Center for the Study of Latino Religion receives Pew Trusts grant

Author: Shannon Chapla

The Center for the Study of Latino Religion (CSLR) at the University of Notre Dame has received a $485,000 grant from The Pew Charitable Trusts to support the Latino Church Social Service Capacity Study.

Housed in Notre Dame’s Institute for Latino Studies, the center will assess the impact Latino congregations have in their communities and the social service infrastructure of the Latino faith community by examining the organizational needs of well-established Latino faith-based organizations in 25 cities. The data gathered will support efforts by the Faith and Service Technical Assistance Network to create more effective organizations.

Edwin I. Hernandez, director of CSLR, will oversee the initiative. Hernandez, who received a doctoral degree in sociology from Notre Dame in 1989, was a program officer for the religion program of The Pew Charitable Trusts from 1999 to 2001. He has administered and conducted research and published numerous articles and reports on Latino religion and spirituality.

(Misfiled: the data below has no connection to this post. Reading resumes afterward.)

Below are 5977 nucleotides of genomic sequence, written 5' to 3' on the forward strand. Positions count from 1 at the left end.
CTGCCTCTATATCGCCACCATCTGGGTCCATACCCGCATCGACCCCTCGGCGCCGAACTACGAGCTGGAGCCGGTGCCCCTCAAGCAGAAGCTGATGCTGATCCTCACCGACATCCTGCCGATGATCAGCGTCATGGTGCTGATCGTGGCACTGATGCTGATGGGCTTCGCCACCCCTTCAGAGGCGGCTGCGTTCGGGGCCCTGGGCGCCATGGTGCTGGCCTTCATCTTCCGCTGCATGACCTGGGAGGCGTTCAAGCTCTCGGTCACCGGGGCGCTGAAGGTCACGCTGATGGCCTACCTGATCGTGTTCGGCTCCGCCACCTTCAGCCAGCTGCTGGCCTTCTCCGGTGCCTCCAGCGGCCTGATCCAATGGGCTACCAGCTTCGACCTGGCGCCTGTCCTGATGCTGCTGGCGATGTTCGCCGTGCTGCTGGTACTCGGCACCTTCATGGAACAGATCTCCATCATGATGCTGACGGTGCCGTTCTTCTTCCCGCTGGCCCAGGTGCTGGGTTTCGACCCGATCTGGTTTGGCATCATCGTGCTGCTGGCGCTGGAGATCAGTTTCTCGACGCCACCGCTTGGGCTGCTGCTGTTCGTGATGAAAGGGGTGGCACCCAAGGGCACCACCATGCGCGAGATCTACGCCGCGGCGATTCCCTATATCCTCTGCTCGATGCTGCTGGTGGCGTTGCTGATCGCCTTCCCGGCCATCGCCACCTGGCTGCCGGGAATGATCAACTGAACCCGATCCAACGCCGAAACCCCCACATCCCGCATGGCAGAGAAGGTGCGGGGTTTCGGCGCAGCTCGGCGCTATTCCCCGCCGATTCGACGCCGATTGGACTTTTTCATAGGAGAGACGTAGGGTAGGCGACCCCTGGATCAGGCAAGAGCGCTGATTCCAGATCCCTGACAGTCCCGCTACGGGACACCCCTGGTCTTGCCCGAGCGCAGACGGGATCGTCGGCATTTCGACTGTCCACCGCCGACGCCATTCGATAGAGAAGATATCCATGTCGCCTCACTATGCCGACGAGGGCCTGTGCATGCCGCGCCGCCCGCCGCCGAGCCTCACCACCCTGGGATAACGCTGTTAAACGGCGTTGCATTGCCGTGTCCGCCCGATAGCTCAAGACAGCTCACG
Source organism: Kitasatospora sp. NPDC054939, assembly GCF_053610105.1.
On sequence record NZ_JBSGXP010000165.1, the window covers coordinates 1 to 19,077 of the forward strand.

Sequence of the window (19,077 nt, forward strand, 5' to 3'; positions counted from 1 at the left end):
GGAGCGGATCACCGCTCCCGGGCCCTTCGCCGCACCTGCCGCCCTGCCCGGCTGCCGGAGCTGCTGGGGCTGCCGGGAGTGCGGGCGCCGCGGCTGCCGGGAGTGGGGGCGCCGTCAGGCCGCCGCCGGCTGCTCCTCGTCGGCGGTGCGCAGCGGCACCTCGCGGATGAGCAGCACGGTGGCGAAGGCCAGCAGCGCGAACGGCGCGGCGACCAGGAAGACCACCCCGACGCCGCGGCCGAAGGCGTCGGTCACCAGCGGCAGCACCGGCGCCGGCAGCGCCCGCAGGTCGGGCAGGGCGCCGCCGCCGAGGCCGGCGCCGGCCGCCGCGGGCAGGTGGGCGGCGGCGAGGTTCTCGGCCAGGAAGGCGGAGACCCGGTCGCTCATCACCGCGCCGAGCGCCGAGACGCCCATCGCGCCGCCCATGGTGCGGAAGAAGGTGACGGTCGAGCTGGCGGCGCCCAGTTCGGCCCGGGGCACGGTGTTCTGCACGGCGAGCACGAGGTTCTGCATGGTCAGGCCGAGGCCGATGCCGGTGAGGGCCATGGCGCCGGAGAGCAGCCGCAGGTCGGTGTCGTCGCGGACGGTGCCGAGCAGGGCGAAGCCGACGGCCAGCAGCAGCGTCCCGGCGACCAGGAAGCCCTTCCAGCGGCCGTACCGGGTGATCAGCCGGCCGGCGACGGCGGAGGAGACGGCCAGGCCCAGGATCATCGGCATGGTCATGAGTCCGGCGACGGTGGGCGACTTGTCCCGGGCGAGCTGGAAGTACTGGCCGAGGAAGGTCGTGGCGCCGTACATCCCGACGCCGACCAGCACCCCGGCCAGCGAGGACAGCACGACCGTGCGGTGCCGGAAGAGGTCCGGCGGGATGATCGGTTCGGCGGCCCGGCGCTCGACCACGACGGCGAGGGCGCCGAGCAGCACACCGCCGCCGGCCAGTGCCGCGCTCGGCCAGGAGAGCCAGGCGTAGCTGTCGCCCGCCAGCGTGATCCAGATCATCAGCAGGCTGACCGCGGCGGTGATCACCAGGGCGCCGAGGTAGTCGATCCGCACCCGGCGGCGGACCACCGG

In 2002 The Pew Charitable Trusts provided a $1 million grant for the Hispanic Church Research Initiative at Notre Dame. The two-year grant funded an examination of how religious institutions strengthen Latino communities.

The Pew Charitable Trusts ( ) serves the public interest by providing information, policy solutions and support for civic life. Based in Philadelphia, with an office in Washington, D.C., the Trusts make investments to provide organizations and citizens with fact-based research and practical solutions on challenging issues. With approximately $4.1 billion in dedicated assets, in 2003 the Trusts committed more than $143 million to 151 nonprofit organizations.

Notre Dame’s Institute for Latino Studies was established in 1999 to promote understanding and appreciation of the Latino experience in the United States through research, education, and outreach. The institute studies Latino spirituality, art, culture, literature, history, politics, and socioeconomic conditions.

Established in 2002, the CSLR serves as a national center and clearinghouse for social scientific study of the U.S. Latino church, its leadership, and the interaction between religion and community. Additional information on this and other center projects is available on the Web at .

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